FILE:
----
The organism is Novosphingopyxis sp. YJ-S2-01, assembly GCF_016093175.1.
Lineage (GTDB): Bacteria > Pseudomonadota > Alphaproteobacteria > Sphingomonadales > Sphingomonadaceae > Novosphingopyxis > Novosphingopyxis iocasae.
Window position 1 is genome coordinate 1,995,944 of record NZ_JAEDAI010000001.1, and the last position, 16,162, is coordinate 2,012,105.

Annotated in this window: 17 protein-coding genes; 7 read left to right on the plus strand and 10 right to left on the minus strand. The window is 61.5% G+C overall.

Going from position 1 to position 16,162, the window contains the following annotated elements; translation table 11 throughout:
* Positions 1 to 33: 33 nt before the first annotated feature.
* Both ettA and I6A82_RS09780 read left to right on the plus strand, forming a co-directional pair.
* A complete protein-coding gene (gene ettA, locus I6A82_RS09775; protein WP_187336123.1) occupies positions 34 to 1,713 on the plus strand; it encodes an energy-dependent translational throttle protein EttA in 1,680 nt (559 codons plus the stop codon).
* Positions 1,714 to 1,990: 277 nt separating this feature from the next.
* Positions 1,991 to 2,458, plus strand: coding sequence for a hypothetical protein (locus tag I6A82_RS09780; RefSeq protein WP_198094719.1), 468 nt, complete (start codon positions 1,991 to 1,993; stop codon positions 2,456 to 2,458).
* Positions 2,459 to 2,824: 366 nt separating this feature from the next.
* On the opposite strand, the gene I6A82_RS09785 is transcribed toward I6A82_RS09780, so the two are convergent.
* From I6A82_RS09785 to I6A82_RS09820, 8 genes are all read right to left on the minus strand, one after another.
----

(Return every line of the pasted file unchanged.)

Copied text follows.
The organism is Novosphingopyxis sp. YJ-S2-01, assembly GCF_016093175.1.
Lineage (GTDB): Bacteria > Pseudomonadota > Alphaproteobacteria > Sphingomonadales > Sphingomonadaceae > Novosphingopyxis > Novosphingopyxis iocasae.
Window position 1 is genome coordinate 1,995,944 of record NZ_JAEDAI010000001.1, and the last position, 16,162, is coordinate 2,012,105.

Annotated in this window: 17 protein-coding genes; 7 read left to right on the plus strand and 10 right to left on the minus strand. The window is 61.5% G+C overall.

Going from position 1 to position 16,162, the window contains the following annotated elements; translation table 11 throughout:
* Positions 1 to 33: 33 nt before the first annotated feature.
* Both ettA and I6A82_RS09780 read left to right on the plus strand, forming a co-directional pair.
* A complete protein-coding gene (gene ettA, locus I6A82_RS09775; protein WP_187336123.1) occupies positions 34 to 1,713 on the plus strand; it encodes an energy-dependent translational throttle protein EttA in 1,680 nt (559 codons plus the stop codon).
* Positions 1,714 to 1,990: 277 nt separating this feature from the next.
* Positions 1,991 to 2,458, plus strand: coding sequence for a hypothetical protein (locus tag I6A82_RS09780; RefSeq protein WP_198094719.1), 468 nt, complete (start codon positions 1,991 to 1,993; stop codon positions 2,456 to 2,458).
* Positions 2,459 to 2,824: 366 nt separating this feature from the next.
* On the opposite strand, the gene I6A82_RS09785 is transcribed toward I6A82_RS09780, so the two are convergent.
* From I6A82_RS09785 to I6A82_RS09820, 8 genes are all read right to left on the minus strand, one after another.